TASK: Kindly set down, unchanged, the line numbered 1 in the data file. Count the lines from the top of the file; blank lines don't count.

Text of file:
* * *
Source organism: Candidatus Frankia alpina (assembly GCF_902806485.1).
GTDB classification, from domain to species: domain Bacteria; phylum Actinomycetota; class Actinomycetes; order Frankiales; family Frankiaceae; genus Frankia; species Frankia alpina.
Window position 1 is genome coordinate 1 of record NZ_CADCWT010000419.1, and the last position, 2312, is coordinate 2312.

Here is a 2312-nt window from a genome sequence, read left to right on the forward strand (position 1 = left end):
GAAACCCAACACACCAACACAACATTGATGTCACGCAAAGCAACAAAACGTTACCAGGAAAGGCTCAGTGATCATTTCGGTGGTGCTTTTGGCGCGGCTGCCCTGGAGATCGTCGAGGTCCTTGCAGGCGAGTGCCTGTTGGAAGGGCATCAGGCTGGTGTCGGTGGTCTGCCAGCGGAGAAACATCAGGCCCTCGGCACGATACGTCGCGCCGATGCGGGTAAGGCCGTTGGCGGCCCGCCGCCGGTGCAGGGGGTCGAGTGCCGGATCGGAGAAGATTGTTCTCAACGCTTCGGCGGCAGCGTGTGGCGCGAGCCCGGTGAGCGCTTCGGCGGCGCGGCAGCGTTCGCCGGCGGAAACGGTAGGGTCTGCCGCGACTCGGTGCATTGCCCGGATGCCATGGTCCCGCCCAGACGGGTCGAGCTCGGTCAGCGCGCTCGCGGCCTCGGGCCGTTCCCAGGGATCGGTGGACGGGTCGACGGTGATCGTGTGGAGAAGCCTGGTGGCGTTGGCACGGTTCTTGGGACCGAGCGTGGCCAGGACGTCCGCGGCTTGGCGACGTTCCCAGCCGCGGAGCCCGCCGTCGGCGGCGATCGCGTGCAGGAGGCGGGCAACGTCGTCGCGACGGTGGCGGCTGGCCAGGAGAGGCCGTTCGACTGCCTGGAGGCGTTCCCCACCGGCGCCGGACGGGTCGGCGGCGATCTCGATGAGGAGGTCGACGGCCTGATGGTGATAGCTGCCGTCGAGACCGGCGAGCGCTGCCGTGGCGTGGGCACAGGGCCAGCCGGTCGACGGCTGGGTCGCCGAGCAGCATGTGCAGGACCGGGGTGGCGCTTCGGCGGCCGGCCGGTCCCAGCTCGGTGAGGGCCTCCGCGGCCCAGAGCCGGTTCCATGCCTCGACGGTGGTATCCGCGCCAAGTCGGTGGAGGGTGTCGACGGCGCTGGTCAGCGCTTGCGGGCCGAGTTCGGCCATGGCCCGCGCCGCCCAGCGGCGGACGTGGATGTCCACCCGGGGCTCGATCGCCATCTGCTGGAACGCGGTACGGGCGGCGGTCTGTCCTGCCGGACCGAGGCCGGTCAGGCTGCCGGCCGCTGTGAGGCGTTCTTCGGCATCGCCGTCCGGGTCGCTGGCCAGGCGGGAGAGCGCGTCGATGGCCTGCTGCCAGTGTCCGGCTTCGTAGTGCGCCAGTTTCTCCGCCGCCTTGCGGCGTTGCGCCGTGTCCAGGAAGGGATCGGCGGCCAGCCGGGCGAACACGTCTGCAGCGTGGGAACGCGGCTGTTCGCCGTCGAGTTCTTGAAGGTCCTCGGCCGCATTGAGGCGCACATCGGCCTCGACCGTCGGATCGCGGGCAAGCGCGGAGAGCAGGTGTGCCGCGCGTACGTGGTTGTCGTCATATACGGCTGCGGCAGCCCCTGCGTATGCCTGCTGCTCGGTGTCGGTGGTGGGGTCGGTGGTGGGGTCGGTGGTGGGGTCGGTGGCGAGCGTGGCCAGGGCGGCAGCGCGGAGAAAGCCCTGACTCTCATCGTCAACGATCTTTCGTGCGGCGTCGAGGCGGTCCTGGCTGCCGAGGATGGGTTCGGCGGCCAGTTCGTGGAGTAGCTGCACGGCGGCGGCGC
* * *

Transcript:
Source organism: Candidatus Frankia alpina (assembly GCF_902806485.1).